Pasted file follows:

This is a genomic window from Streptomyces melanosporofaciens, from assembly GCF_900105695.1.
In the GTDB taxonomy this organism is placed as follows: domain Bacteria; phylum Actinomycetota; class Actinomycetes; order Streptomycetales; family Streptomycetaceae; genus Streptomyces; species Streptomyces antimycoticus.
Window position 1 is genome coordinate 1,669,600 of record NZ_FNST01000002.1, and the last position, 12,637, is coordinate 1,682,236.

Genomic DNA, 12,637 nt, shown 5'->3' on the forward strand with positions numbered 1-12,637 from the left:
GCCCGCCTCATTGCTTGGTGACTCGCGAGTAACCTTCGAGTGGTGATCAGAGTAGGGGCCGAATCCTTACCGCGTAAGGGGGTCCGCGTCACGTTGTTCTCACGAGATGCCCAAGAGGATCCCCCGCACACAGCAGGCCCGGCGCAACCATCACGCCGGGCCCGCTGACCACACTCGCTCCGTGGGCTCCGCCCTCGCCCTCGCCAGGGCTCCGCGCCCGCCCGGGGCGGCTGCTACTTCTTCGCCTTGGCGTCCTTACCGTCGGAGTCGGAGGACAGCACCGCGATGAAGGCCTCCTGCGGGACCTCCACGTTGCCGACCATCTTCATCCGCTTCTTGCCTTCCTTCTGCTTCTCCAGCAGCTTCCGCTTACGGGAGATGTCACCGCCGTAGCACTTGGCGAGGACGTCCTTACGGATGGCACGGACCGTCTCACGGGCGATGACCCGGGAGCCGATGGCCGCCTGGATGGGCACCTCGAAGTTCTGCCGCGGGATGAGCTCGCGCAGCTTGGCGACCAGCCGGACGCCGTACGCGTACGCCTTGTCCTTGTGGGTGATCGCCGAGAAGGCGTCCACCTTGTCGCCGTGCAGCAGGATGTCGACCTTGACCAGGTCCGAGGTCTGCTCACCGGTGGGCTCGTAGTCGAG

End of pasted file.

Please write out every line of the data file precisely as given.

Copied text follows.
This is a genomic window from Streptomyces melanosporofaciens, from assembly GCF_900105695.1.
In the GTDB taxonomy this organism is placed as follows: domain Bacteria; phylum Actinomycetota; class Actinomycetes; order Streptomycetales; family Streptomycetaceae; genus Streptomyces; species Streptomyces antimycoticus.
Window position 1 is genome coordinate 1,669,600 of record NZ_FNST01000002.1, and the last position, 12,637, is coordinate 1,682,236.

Genomic DNA, 12,637 nt, shown 5'->3' on the forward strand with positions numbered 1-12,637 from the left:
GCCCGCCTCATTGCTTGGTGACTCGCGAGTAACCTTCGAGTGGTGATCAGAGTAGGGGCCGAATCCTTACCGCGTAAGGGGGTCCGCGTCACGTTGTTCTCACGAGATGCCCAAGAGGATCCCCCGCACACAGCAGGCCCGGCGCAACCATCACGCCGGGCCCGCTGACCACACTCGCTCCGTGGGCTCCGCCCTCGCCCTCGCCAGGGCTCCGCGCCCGCCCGGGGCGGCTGCTACTTCTTCGCCTTGGCGTCCTTACCGTCGGAGTCGGAGGACAGCACCGCGATGAAGGCCTCCTGCGGGACCTCCACGTTGCCGACCATCTTCATCCGCTTCTTGCCTTCCTTCTGCTTCTCCAGCAGCTTCCGCTTACGGGAGATGTCACCGCCGTAGCACTTGGCGAGGACGTCCTTACGGATGGCACGGACCGTCTCACGGGCGATGACCCGGGAGCCGATGGCCGCCTGGATGGGCACCTCGAAGTTCTGCCGCGGGATGAGCTCGCGCAGCTTGGCGACCAGCCGGACGCCGTACGCGTACGCCTTGTCCTTGTGGGTGATCGCCGAGAAGGCGTCCACCTTGTCGCCGTGCAGCAGGATGTCGACCTTGACCAGGTCCGAGGTCTGCTCACCGGTGGGCTCGTAGTCGAG